Beyond the poplars
sweet innocence beckons.

I paused by the stand of bamboo to listen as the wind susurrated through.
Who was speaking to me?

A lizard slid into the water. I walked on.

Hayfield, cucumber patch, rose bush, oblivion . . .

At the stream I doffed my sandals to dangle my feet in the water.
How alive I am,
how green like the garden.
So what if sadness creeps down the mountain slope?
Who is that hiding behind the trees?
Only a water buffalo grazing.

Like most of the poems in The Oasis of Now, this one, “Golestaneh,” reads like a rehearsal of reverse apperception, with the “human position” of the subject reconceived in relation to nature through repeated gestures—questions, reappraisals, simple descriptions, epiphanies—a repertoire of moderated ecstasy. This poetic redirection of the subject toward nature, or as Jonathan Skinner has put it, this “turning of the poem out of doors” and the “extending and developing” in these poems of the “perception of the natural world,” that signals the potential inspiration of Sepehri’s work for ecopoetics. This is not a book that immediately announces itself as avant-garde or new, it does not brandish its modernism, and does not in fact seem so easily commodifiable, but the more time one spends with it, the more it astonishes and yields.

16 December 13 | Kaija Straumanis | Comments

The latest addition to our Reviews Section is a piece by Vincent Francone on Patrizia Cavalli’s My Poems Won’t Change the World, out from FSG.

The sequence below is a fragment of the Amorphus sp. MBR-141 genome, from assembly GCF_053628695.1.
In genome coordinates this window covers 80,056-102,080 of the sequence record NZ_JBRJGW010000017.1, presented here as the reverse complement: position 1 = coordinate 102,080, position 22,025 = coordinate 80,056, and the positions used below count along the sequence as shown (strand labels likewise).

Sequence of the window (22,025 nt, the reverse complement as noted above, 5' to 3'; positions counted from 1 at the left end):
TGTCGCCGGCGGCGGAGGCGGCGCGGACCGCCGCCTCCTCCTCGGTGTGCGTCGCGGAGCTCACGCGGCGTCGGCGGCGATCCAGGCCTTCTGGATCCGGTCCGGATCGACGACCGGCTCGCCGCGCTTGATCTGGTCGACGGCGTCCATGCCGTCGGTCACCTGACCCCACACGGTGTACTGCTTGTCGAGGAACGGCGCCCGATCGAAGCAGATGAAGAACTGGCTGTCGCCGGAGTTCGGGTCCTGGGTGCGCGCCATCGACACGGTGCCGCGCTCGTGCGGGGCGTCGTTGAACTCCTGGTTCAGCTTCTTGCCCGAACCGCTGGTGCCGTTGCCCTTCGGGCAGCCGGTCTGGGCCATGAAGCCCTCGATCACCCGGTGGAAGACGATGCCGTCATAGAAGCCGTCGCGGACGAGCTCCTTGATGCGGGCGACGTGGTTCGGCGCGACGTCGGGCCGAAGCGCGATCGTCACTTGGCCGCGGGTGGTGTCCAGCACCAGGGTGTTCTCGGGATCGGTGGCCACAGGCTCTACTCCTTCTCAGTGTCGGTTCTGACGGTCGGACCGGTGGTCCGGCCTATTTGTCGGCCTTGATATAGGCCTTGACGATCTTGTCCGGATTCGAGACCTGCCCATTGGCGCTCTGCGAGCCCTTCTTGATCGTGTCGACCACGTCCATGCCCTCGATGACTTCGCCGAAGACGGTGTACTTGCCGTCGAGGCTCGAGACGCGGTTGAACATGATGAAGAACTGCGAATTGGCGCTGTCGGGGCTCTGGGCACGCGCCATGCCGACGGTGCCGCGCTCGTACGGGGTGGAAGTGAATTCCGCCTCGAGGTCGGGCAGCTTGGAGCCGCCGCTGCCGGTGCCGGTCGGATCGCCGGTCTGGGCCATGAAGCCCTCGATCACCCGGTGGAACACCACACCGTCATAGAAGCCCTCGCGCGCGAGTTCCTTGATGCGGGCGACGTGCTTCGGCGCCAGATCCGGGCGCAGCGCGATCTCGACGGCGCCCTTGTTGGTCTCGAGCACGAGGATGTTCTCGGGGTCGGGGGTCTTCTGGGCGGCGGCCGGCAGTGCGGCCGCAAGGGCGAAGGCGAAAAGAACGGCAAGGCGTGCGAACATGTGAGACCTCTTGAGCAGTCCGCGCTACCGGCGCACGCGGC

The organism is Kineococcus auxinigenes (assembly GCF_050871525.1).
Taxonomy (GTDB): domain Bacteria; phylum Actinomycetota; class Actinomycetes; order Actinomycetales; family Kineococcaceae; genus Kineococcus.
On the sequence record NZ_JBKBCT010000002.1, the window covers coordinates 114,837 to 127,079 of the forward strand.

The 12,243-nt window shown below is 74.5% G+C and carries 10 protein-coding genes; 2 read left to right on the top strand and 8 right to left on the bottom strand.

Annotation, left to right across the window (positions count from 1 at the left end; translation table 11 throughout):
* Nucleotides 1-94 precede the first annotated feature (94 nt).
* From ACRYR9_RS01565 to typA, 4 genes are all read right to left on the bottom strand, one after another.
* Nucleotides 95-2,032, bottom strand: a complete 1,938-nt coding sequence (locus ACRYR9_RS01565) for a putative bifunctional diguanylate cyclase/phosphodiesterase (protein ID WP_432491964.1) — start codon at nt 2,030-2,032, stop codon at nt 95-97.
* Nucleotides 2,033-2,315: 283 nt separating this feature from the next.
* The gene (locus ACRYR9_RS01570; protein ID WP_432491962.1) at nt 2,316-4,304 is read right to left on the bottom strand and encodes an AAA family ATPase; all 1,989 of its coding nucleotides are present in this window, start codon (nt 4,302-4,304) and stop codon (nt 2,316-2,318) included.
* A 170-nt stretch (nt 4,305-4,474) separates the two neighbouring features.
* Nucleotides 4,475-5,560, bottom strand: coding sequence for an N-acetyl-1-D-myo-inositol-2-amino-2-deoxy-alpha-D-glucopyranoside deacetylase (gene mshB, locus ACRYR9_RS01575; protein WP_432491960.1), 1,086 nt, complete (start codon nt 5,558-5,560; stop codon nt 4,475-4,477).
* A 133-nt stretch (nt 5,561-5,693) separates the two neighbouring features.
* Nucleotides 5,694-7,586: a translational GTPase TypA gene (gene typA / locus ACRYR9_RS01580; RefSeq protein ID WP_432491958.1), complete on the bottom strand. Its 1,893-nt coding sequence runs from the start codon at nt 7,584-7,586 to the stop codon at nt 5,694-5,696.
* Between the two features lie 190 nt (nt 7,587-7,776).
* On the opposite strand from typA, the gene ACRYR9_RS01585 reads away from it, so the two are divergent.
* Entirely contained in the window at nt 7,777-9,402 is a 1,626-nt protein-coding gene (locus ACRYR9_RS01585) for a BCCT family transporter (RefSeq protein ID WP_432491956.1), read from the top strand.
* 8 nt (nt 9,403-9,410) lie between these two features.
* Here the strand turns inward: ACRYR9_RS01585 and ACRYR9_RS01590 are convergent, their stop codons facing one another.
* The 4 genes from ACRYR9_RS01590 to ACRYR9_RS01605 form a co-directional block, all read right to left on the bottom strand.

Vincent is a regular contributor here, and I can guarantee that his review will give you some great poet-poetry insight and a few laughs for this chilly Monday morning (as well as a new recommendation for great international poetry). Here’s a part of his review:

bq The (incredibly exaggerated) dilemma of poetry in these United States, at least in the minds of poets, is that no one cares to read verse. The complaint is often made: readers have no appreciation for poetry here, not like they do in Russia and Latin America and Ireland and Poland. And, it turns out, in Italy. If the jacket of My Poems Won’t Change the World is to be believed, Patrizia Cavalli is a national treasure in Italy, much the way Wisława Szymborska was in Poland or Nicanor Parra is in Chile. Patrizia’s readings pack halls and her elegant, colloquial poems have enchanted European readers. At long last, her “music,” as Jorie Graham calls it, is available for American readers to ignore.

What brought this collection to life? The answer is the concerted effort of its editor and primary translator, Gini Alhadeff, who does a very good job rendering Italian into airy, digestible English. Alhadeff has had some help along the way; none other than Kenneth Koch, Mark Strand, and the before-mentioned Jorie Graham—all relatively famous American poets—have lent their skills to the translations, as have J, D. McClatchy, David Shapiro, Jonathan Galassi, Rosanna Warren, and Geoffrey Brock. With such a large group of translators focusing on one poet’s work the results can sometimes be intriguing, albeit unfocused. The reader sees something of the translators’ individual fingerprints in the English renditions, sometimes benefiting the poems, but the cumulative effect is not unlike current hip hop records made with an all-star lineup of heavy-hitting producers. Sometimes it is better to select one producer and let them work closely with the artist, creating a unified vision.

For the entire piece, go “here”:

16 December 13 | Kaija Straumanis | Comments

“The more bored you are, the more attached you get.
I’m so bored, I no longer want to die.”

So reads an entire poem by Patrizia Cavalli (translated by Gini Alhadeff) confirming for many critics of poetry what they’ve always believed: poets are gloomy, self-pitying bastards.

***